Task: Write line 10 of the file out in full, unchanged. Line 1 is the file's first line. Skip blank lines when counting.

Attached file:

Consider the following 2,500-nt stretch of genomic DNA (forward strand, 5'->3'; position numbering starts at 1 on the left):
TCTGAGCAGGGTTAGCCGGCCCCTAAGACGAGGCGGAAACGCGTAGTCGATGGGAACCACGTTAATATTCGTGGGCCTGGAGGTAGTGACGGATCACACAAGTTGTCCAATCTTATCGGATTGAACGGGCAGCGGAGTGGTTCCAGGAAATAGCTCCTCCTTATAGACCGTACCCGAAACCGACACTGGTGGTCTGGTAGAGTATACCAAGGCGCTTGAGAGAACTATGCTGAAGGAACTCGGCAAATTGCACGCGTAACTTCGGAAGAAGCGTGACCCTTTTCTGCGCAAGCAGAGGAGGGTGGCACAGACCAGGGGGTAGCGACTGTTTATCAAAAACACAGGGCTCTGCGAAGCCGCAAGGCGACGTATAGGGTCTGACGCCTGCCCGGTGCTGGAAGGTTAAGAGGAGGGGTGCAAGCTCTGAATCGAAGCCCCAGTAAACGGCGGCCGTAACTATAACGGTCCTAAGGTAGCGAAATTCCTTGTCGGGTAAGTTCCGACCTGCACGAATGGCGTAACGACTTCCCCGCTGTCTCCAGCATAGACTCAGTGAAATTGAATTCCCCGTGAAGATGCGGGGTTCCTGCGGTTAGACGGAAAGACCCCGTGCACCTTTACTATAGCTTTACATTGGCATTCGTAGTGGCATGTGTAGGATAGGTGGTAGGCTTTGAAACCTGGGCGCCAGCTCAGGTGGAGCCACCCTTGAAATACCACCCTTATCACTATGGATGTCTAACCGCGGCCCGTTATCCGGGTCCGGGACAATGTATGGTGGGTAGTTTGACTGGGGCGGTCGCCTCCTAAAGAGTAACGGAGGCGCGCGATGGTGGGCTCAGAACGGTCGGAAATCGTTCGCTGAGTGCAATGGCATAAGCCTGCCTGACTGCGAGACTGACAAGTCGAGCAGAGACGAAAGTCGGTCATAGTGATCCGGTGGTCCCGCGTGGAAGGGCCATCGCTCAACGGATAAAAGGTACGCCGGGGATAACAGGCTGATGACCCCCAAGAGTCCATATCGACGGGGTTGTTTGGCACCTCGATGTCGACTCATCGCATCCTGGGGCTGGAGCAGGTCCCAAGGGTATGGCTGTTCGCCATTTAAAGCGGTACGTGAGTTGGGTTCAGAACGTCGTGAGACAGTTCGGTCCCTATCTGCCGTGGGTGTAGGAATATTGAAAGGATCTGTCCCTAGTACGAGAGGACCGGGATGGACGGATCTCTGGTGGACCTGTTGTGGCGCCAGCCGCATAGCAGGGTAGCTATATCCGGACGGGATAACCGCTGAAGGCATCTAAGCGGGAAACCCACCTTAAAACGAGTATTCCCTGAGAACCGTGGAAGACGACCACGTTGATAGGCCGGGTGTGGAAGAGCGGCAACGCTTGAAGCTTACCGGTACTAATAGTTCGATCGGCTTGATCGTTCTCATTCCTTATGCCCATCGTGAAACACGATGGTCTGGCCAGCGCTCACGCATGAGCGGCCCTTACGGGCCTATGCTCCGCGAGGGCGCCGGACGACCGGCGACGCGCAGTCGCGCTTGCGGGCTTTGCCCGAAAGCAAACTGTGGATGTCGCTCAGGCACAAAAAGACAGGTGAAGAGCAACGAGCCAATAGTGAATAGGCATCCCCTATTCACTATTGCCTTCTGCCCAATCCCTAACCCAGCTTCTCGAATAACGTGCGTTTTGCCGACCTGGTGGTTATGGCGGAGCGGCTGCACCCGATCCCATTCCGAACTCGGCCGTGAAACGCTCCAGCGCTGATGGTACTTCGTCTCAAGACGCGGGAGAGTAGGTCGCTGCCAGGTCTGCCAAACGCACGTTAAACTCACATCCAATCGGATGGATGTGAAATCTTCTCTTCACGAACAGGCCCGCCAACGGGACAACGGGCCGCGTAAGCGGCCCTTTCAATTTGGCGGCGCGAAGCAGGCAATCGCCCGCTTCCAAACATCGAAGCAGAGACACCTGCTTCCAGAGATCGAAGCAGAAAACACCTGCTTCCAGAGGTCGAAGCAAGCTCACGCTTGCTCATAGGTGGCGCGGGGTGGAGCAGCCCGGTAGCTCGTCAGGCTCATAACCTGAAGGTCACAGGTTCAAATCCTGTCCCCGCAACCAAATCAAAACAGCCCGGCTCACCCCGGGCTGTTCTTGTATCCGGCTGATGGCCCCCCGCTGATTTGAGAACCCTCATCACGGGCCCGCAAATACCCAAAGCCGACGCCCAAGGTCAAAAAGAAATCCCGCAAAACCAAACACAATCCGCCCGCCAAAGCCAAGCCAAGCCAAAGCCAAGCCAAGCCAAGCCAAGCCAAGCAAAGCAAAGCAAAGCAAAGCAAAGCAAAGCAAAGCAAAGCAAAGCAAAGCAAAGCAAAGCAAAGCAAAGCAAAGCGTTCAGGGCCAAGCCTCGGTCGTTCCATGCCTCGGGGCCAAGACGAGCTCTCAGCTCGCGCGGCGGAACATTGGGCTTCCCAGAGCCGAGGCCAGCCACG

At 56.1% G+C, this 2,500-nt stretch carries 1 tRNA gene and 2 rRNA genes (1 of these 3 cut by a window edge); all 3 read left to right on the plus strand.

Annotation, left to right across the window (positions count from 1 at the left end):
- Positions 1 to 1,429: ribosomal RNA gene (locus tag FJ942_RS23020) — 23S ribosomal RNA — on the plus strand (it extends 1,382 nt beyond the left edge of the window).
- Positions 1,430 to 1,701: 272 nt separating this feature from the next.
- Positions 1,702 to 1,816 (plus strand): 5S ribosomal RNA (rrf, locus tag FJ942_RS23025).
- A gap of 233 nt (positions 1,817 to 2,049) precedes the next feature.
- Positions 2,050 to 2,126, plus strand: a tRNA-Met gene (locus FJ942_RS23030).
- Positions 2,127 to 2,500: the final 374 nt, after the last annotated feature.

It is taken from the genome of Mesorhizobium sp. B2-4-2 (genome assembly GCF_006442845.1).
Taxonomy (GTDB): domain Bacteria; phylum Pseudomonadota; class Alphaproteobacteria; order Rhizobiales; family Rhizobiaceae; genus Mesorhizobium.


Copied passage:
- Positions 2,127 to 2,500: the final 374 nt, after the last annotated feature.